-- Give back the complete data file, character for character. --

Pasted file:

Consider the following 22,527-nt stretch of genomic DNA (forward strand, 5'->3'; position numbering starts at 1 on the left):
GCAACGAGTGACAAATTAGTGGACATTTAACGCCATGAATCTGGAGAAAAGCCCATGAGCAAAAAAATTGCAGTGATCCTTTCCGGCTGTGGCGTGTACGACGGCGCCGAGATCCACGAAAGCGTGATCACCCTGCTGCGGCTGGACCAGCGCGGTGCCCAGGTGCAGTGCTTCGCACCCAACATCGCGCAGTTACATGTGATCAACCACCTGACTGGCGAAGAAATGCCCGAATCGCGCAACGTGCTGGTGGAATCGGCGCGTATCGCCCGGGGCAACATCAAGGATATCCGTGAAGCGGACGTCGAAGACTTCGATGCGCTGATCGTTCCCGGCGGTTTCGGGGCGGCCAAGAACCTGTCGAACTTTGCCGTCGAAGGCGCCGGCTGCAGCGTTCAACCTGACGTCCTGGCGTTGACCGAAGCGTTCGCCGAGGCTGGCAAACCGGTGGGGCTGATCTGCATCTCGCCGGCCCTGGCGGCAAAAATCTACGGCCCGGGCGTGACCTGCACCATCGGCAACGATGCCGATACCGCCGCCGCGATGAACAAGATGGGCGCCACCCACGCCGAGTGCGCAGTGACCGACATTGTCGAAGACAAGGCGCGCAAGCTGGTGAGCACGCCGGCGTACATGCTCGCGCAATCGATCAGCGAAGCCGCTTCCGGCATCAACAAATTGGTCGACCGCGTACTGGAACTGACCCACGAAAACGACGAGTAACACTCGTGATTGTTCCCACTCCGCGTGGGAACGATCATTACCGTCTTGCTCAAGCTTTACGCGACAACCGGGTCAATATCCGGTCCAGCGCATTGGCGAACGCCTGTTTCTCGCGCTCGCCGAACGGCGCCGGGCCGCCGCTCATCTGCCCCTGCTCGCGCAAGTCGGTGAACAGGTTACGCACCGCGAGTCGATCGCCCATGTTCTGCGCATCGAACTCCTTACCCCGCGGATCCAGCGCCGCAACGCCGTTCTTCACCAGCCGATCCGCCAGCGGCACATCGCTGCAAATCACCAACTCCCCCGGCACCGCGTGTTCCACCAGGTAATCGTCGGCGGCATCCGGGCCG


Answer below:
Consider the following 22,527-nt stretch of genomic DNA (forward strand, 5'->3'; position numbering starts at 1 on the left):
GCAACGAGTGACAAATTAGTGGACATTTAACGCCATGAATCTGGAGAAAAGCCCATGAGCAAAAAAATTGCAGTGATCCTTTCCGGCTGTGGCGTGTACGACGGCGCCGAGATCCACGAAAGCGTGATCACCCTGCTGCGGCTGGACCAGCGCGGTGCCCAGGTGCAGTGCTTCGCACCCAACATCGCGCAGTTACATGTGATCAACCACCTGACTGGCGAAGAAATGCCCGAATCGCGCAACGTGCTGGTGGAATCGGCGCGTATCGCCCGGGGCAACATCAAGGATATCCGTGAAGCGGACGTCGAAGACTTCGATGCGCTGATCGTTCCCGGCGGTTTCGGGGCGGCCAAGAACCTGTCGAACTTTGCCGTCGAAGGCGCCGGCTGCAGCGTTCAACCTGACGTCCTGGCGTTGACCGAAGCGTTCGCCGAGGCTGGCAAACCGGTGGGGCTGATCTGCATCTCGCCGGCCCTGGCGGCAAAAATCTACGGCCCGGGCGTGACCTGCACCATCGGCAACGATGCCGATACCGCCGCCGCGATGAACAAGATGGGCGCCACCCACGCCGAGTGCGCAGTGACCGACATTGTCGAAGACAAGGCGCGCAAGCTGGTGAGCACGCCGGCGTACATGCTCGCGCAATCGATCAGCGAAGCCGCTTCCGGCATCAACAAATTGGTCGACCGCGTACTGGAACTGACCCACGAAAACGACGAGTAACACTCGTGATTGTTCCCACTCCGCGTGGGAACGATCATTACCGTCTTGCTCAAGCTTTACGCGACAACCGGGTCAATATCCGGTCCAGCGCATTGGCGAACGCCTGTTTCTCGCGCTCGCCGAACGGCGCCGGGCCGCCGCTCATCTGCCCCTGCTCGCGCAAGTCGGTGAACAGGTTACGCACCGCGAGTCGATCGCCCATGTTCTGCGCATCGAACTCCTTACCCCGCGGATCCAGCGCCGCAACGCCGTTCTTCACCAGCCGATCCGCCAGCGGCACATCGCTGCAAATCACCAACTCCCCCGGCACCGCGTGTTCCACCAGGTAATCGTCGGCGGCATCCGGGCCG